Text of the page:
Gary Reed and a History lesson on Indy publishing

Gary Reed passed away this weekend.

The vast majority of you just went “gee, that’s too bad…I have no idea who that is.”

Gary Reed was the man behind Caliber Comics.

“Oooh…gee, that’s too bad.”

Yeah, I don’t expect the same reaction as if Stan lee had died.  But to many people, he was Stan Lee.

Let me take you into the ole way back machine for a trip into the history of independent publishing…to a time before facebook, a time before even the internet itself, to a time even before Image comics…

At time called…the late 80’s to late 90’s.

As I said, there was no internet, no social media to use, no websites, no web comics, nothing downloadable.  If you wanted to call yourself a publisher, you had to actually publish something.  If you wanted people to know about it, you had to spend actual money on actual ads in actual magazines.  You couldn’t just scan something, pay a few bucks for a website, blast off posts on social media and declare yourself a publisher for as long as you were able to lie to yourself.  That’s all pretty glib, but there isn’t much other way to point to the difference between then and now.  Try to wrap your head around the idea of promoting a book…in a world where there is NO INTERNET.  How would you even do it?  Gary figured out how.

If you wanted to be a pro and had an idea, a story, some talent, you could either invest/risk thousands of dollars on it, or send your portfolio out to every publisher you could find.  And there weren’t many.  There was the big two, and Dark Horse and maybe a dozen others after that of rapidly diminishing consequence.

Getting picked up by Marvel DC or Dark Horse, was a pipe dream and probably not worth the stamp ( you’ll probably have to google “stamp”).  After those three it was a crap shoot of a bunch of companies fighting for survival, occasional putting out a book that more than a couple hundred people gave a crap about.  Or so it would have seemed.  It’s a marathon not a sprint. If you look at fifty yards or so of the race, Caliber Comics and Gary were just another publisher of the time putting out a handful of titles.  If you look at the entire race though…you get an dramatically different picture.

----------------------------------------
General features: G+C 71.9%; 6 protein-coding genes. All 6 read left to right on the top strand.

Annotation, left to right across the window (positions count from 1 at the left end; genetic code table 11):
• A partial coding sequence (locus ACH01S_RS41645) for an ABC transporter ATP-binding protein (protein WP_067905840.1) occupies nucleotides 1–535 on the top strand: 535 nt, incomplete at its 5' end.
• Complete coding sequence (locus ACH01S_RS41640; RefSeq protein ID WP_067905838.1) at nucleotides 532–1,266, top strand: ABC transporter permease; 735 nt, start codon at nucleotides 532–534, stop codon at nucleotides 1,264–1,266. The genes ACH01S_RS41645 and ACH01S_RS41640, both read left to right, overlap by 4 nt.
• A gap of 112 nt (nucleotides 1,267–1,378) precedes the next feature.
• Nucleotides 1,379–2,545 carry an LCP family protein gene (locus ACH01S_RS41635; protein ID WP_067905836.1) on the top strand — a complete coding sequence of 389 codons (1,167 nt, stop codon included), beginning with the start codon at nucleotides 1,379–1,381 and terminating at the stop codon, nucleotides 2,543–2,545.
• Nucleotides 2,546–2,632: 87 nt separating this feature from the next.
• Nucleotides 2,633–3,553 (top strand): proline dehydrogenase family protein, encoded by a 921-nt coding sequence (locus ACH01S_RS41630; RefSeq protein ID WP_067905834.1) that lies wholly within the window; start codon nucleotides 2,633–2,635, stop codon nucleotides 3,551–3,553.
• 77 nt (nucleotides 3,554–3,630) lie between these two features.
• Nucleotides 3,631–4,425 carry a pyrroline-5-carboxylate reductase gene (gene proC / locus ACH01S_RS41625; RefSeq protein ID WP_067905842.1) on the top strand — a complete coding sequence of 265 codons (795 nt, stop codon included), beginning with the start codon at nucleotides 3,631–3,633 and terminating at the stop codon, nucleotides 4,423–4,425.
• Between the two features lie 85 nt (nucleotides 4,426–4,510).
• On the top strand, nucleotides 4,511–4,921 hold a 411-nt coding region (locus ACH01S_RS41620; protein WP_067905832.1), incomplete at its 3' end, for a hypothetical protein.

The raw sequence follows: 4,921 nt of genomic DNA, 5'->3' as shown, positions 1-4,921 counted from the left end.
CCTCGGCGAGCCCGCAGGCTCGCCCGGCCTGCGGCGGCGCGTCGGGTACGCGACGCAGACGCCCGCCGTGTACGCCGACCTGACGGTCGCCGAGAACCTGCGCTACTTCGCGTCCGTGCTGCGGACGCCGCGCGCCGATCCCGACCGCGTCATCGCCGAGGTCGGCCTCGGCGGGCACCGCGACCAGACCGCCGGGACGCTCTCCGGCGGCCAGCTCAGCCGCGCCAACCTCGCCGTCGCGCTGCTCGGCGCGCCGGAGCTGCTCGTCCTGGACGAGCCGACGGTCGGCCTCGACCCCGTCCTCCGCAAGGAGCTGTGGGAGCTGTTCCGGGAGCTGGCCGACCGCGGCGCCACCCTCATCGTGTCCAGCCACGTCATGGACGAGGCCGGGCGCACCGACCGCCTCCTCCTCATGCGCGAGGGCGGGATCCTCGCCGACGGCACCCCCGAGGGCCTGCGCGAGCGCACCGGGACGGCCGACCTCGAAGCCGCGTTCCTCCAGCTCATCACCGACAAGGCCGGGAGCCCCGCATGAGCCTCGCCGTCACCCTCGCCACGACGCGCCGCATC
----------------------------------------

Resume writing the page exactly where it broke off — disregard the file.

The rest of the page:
Caliber Comics published the first appearance of The Crow, and Madman.  It also helped launch the careers of  Brian Bendis, David Mack, Vince Locke, Guy Davis, Michael Lark, Patrick Zircher, Jim Calafiore, Ed Brubaker, Michael Gaydos, James O’Barr, and Mike Carey.  That’s just the short list of talent and titles we can thank Gary for.

That…is one hell of a contribution to the talent pool of this industry.  And in the time Caliber was at it’s peak, giving anyone a voice took a hell of a lot of money and effort. And that list of talent Caliber boasted is not luck.  That is an eye for talent, that is knowing when to capitalize on something, that is knowing who is worthwhile and is worthy of a voice.  This would be a very different industry if not for Gary…an industry much more lacking in talent and diversity of styles.  Caliber gave these people credibility and these people gave Caliber credibility.  That’s how it’s supposed to work.  It doesn’t usually shake out that way.  Usually ego’s and pettiness and pretentiousness win the day and neither the publisher or pros amount to much or get any traction.  It’s safe to say Gary steered clear of that type stuff for a reason.